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Jan 09 2012

Bloomberg!

Making it safe for Billionaires to ride the Subway again.

Relax, if You Want, but Don’t Put Your Feet Up

By JOSEPH GOLDSTEIN and CHRISTINE HAUGHNEY, The New York Times

Published: January 6, 2012

It is perhaps the most minor crime New Yorkers are routinely arrested for: sitting improperly on a subway seat. Seven years ago, rule 1050(7)(J) of the city’s transit code criminalized what was once simply bad etiquette: passengers putting their feet on a subway seat. They also cannot take up more than one seat if it interferes with other passengers’ comfort, nor can they block movement on a subway by doing something like standing too close to the doors.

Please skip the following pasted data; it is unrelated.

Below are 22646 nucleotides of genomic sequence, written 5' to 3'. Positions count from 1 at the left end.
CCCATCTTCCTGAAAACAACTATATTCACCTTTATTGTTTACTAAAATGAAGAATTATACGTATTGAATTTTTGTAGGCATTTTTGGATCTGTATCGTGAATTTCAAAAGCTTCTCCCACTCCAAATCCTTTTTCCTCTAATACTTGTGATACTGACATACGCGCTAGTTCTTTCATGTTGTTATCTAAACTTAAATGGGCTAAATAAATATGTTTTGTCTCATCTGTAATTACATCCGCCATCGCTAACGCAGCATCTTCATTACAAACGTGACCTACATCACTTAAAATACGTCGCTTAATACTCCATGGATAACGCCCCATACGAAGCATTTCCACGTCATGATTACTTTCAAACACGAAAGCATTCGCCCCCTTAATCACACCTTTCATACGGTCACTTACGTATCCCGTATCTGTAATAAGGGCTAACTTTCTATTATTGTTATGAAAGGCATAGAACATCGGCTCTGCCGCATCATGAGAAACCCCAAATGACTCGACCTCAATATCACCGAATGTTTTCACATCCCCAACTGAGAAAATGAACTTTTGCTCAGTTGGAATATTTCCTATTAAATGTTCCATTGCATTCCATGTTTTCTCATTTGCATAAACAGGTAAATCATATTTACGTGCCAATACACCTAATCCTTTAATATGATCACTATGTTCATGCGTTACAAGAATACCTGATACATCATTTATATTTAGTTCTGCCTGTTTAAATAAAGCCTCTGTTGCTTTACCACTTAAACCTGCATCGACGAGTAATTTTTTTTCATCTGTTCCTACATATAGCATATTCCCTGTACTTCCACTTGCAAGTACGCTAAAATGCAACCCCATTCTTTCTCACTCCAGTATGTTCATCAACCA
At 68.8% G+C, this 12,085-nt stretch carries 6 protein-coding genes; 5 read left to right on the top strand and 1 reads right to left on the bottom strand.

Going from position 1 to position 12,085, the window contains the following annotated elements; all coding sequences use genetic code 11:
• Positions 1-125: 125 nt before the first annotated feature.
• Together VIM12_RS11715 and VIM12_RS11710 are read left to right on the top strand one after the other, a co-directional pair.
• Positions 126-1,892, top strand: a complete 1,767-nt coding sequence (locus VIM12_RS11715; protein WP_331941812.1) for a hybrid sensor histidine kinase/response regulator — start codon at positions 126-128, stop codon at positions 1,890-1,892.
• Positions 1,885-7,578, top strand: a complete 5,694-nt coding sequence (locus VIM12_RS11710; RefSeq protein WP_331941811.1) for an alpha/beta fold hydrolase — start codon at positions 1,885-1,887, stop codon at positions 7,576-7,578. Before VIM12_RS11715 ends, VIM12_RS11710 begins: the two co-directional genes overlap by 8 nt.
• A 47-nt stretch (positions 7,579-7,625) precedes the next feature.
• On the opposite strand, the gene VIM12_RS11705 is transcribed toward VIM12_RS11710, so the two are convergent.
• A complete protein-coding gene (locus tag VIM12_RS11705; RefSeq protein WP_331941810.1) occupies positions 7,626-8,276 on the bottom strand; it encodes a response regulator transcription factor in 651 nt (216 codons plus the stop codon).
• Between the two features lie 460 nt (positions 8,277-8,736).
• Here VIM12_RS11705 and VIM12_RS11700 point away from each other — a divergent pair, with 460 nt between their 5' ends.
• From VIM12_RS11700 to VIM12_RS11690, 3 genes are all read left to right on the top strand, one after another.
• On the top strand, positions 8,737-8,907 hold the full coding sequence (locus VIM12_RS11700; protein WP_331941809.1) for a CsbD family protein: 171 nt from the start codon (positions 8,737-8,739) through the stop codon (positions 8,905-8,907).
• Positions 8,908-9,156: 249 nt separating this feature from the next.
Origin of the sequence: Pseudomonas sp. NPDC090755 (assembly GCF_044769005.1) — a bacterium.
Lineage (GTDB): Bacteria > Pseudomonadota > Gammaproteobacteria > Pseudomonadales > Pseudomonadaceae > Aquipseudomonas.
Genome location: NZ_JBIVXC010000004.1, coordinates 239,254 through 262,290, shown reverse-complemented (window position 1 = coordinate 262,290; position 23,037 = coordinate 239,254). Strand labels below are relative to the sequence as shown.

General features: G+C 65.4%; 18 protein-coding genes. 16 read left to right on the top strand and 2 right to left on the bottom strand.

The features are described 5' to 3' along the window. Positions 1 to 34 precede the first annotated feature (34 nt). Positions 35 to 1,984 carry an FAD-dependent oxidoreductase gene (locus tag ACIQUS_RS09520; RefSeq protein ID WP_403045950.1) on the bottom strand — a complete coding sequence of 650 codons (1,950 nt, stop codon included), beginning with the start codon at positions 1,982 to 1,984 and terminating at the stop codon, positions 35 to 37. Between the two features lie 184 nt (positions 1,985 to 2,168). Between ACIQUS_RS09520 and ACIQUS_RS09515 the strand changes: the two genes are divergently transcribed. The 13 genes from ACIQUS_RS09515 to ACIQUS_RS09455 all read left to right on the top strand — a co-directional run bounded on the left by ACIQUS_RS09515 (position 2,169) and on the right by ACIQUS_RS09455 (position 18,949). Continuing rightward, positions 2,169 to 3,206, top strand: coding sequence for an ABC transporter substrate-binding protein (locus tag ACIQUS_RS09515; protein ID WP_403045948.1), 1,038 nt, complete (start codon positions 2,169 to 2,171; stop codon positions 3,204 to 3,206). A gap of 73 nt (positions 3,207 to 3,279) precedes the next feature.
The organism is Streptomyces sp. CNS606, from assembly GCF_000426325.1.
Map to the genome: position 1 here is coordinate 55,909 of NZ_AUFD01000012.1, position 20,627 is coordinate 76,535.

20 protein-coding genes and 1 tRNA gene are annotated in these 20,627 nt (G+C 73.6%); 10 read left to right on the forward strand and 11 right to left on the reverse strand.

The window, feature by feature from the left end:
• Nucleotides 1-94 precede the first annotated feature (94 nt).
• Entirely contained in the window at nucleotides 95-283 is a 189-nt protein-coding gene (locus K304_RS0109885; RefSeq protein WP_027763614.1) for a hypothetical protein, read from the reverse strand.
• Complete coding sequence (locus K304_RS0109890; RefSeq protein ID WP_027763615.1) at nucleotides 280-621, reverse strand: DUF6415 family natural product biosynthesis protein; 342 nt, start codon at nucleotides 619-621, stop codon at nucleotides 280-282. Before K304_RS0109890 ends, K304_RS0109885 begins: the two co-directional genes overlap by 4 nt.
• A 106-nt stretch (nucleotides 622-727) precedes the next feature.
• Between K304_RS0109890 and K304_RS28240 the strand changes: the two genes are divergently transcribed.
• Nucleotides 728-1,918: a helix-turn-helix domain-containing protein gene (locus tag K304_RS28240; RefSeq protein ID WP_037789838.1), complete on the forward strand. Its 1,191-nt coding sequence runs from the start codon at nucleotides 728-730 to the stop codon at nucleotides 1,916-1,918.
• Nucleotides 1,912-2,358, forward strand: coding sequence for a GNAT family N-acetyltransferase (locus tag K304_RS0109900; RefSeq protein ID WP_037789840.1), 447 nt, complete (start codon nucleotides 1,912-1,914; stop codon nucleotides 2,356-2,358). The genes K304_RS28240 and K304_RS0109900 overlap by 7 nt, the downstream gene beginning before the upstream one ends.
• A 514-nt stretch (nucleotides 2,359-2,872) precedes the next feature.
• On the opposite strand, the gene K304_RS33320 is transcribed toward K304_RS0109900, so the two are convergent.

Paul J. Browne, the New York Police Department’s chief spokesman, said enforcement of subway regulations had made the transit system much safer.

“One of the reasons that crime on the subways has plummeted from almost 50 crimes a day in 1990 to only seven now is because the N.Y.P.D. enforces violations large and small, often encountering armed or wanted felons engaged in relatively minor offenses, like putting their feet up, smoking on a platform, walking or riding between cars, or fare beating,” Mr. Browne said.

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